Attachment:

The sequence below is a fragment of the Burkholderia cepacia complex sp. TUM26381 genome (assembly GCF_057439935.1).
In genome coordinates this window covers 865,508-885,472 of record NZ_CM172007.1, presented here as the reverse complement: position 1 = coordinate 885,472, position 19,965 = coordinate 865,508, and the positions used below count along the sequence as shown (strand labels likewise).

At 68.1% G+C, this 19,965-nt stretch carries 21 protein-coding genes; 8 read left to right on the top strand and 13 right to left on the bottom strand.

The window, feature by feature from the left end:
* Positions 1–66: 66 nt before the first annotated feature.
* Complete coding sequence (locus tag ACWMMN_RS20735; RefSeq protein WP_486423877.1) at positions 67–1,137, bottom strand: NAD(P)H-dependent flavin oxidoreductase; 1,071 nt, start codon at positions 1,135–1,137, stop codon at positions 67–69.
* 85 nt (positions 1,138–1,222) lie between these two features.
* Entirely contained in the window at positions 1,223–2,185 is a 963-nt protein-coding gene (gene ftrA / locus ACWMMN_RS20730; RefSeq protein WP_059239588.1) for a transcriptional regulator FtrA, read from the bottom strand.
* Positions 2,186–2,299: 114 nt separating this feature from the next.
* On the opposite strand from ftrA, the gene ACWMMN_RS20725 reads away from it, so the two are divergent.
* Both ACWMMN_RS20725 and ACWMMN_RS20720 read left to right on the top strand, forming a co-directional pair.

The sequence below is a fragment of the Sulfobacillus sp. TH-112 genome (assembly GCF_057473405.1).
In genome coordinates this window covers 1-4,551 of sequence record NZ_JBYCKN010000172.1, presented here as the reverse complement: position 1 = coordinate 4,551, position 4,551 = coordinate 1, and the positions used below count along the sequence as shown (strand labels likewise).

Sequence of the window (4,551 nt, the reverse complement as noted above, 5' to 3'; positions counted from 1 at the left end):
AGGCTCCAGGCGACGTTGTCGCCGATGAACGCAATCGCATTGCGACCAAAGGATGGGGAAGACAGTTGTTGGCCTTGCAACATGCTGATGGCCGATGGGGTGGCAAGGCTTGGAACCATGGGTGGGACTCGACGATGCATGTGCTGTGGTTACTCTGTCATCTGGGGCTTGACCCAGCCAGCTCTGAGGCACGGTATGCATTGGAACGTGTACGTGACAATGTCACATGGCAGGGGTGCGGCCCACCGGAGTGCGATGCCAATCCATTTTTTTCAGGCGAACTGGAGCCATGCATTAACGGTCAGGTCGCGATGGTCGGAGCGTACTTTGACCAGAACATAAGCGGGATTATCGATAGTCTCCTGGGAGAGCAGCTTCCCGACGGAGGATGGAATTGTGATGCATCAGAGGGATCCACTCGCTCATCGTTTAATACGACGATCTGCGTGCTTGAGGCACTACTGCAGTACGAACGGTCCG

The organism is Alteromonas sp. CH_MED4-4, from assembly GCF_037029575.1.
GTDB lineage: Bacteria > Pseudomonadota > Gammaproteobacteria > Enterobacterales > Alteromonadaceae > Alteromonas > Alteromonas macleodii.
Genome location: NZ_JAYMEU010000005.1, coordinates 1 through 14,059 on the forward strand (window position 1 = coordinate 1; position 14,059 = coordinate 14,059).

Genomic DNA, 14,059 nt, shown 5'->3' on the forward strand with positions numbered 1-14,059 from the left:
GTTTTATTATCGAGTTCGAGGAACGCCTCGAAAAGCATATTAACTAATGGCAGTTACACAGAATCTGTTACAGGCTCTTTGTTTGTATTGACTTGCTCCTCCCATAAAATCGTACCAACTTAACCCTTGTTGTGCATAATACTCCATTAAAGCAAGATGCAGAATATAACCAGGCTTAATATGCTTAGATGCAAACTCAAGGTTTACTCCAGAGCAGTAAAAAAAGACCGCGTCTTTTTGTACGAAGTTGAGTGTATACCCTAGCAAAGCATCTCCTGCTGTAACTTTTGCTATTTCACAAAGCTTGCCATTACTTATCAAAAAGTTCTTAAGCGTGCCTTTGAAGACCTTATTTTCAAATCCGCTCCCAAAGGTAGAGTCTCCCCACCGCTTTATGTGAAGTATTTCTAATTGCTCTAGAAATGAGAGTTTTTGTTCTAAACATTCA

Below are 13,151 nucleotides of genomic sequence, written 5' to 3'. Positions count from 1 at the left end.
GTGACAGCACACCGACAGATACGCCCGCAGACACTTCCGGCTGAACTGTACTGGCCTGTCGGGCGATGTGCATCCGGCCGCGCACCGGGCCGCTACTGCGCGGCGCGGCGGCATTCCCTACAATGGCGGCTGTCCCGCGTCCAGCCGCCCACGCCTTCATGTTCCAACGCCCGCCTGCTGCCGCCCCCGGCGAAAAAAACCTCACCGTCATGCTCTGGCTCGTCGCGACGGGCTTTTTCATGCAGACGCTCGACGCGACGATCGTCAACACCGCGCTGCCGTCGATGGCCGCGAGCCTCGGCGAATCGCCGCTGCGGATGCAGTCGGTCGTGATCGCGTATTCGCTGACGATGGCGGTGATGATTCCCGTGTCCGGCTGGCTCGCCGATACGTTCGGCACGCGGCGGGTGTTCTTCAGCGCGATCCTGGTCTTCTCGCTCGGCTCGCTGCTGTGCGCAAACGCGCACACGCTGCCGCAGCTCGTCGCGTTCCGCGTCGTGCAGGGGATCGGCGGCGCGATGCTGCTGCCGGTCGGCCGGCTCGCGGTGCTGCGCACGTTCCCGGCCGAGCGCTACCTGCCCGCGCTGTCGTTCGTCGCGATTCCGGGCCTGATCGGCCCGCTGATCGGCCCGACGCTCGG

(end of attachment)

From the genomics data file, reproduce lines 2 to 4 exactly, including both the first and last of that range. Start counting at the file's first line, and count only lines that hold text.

In genome coordinates this window covers 865,508-885,472 of record NZ_CM172007.1, presented here as the reverse complement: position 1 = coordinate 885,472, position 19,965 = coordinate 865,508, and the positions used below count along the sequence as shown (strand labels likewise).

At 68.1% G+C, this 19,965-nt stretch carries 21 protein-coding genes; 8 read left to right on the top strand and 13 right to left on the bottom strand.

The window, feature by feature from the left end: